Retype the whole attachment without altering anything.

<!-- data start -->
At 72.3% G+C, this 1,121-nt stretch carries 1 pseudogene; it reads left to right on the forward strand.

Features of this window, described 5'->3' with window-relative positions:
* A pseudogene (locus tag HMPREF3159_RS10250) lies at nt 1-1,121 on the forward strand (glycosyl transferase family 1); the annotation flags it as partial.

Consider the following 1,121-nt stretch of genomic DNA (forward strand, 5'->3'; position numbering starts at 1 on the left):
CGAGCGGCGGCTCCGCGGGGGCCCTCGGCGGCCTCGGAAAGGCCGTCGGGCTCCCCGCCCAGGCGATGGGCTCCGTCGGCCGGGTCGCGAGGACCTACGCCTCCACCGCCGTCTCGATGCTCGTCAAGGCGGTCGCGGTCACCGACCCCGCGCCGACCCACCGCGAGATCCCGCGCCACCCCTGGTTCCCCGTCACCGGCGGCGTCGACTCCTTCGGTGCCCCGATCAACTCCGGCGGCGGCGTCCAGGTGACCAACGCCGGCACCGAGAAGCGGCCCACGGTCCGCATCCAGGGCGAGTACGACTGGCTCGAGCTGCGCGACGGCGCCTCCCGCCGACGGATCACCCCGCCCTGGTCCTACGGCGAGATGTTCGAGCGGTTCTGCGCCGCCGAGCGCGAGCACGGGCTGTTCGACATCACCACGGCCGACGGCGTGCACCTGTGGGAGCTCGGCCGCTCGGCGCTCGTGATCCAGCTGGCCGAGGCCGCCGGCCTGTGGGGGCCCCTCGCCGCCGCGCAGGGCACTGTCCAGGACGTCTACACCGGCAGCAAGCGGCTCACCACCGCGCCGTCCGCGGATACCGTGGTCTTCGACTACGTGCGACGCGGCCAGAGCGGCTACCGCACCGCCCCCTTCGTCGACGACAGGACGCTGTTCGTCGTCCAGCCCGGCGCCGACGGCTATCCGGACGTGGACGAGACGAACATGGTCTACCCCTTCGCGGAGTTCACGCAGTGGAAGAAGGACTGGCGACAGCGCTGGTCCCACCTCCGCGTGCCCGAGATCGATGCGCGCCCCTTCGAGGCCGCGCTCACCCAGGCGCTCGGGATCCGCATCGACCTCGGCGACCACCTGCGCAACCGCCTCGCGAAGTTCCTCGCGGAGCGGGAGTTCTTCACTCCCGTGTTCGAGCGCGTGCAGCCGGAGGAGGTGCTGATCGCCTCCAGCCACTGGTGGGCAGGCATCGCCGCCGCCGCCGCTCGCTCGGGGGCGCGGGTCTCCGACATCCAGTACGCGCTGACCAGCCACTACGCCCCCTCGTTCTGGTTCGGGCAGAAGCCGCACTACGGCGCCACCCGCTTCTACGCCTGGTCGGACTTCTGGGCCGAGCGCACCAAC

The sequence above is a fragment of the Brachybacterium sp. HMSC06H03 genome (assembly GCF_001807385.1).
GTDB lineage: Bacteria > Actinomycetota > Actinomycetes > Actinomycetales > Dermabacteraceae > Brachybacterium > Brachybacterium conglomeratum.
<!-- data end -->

At 72.3% G+C, this 1,121-nt stretch carries 1 pseudogene; it reads left to right on the forward strand.

Features of this window, described 5'->3' with window-relative positions:
* A pseudogene (locus tag HMPREF3159_RS10250) lies at nt 1-1,121 on the forward strand (glycosyl transferase family 1); the annotation flags it as partial.

Consider the following 1,121-nt stretch of genomic DNA (forward strand, 5'->3'; position numbering starts at 1 on the left):
CGAGCGGCGGCTCCGCGGGGGCCCTCGGCGGCCTCGGAAAGGCCGTCGGGCTCCCCGCCCAGGCGATGGGCTCCGTCGGCCGGGTCGCGAGGACCTACGCCTCCACCGCCGTCTCGATGCTCGTCAAGGCGGTCGCGGTCACCGACCCCGCGCCGACCCACCGCGAGATCCCGCGCCACCCCTGGTTCCCCGTCACCGGCGGCGTCGACTCCTTCGGTGCCCCGATCAACTCCGGCGGCGGCGTCCAGGTGACCAACGCCGGCACCGAGAAGCGGCCCACGGTCCGCATCCAGGGCGAGTACGACTGGCTCGAGCTGCGCGACGGCGCCTCCCGCCGACGGATCACCCCGCCCTGGTCCTACGGCGAGATGTTCGAGCGGTTCTGCGCCGCCGAGCGCGAGCACGGGCTGTTCGACATCACCACGGCCGACGGCGTGCACCTGTGGGAGCTCGGCCGCTCGGCGCTCGTGATCCAGCTGGCCGAGGCCGCCGGCCTGTGGGGGCCCCTCGCCGCCGCGCAGGGCACTGTCCAGGACGTCTACACCGGCAGCAAGCGGCTCACCACCGCGCCGTCCGCGGATACCGTGGTCTTCGACTACGTGCGACGCGGCCAGAGCGGCTACCGCACCGCCCCCTTCGTCGACGACAGGACGCTGTTCGTCGTCCAGCCCGGCGCCGACGGCTATCCGGACGTGGACGAGACGAACATGGTCTACCCCTTCGCGGAGTTCACGCAGTGGAAGAAGGACTGGCGACAGCGCTGGTCCCACCTCCGCGTGCCCGAGATCGATGCGCGCCCCTTCGAGGCCGCGCTCACCCAGGCGCTCGGGATCCGCATCGACCTCGGCGACCACCTGCGCAACCGCCTCGCGAAGTTCCTCGCGGAGCGGGAGTTCTTCACTCCCGTGTTCGAGCGCGTGCAGCCGGAGGAGGTGCTGATCGCCTCCAGCCACTGGTGGGCAGGCATCGCCGCCGCCGCCGCTCGCTCGGGGGCGCGGGTCTCCGACATCCAGTACGCGCTGACCAGCCACTACGCCCCCTCGTTCTGGTTCGGGCAGAAGCCGCACTACGGCGCCACCCGCTTCTACGCCTGGTCGGACTTCTGGGCCGAGCGCACCAAC

The sequence above is a fragment of the Brachybacterium sp. HMSC06H03 genome (assembly GCF_001807385.1).
GTDB lineage: Bacteria > Actinomycetota > Actinomycetes > Actinomycetales > Dermabacteraceae > Brachybacterium > Brachybacterium conglomeratum.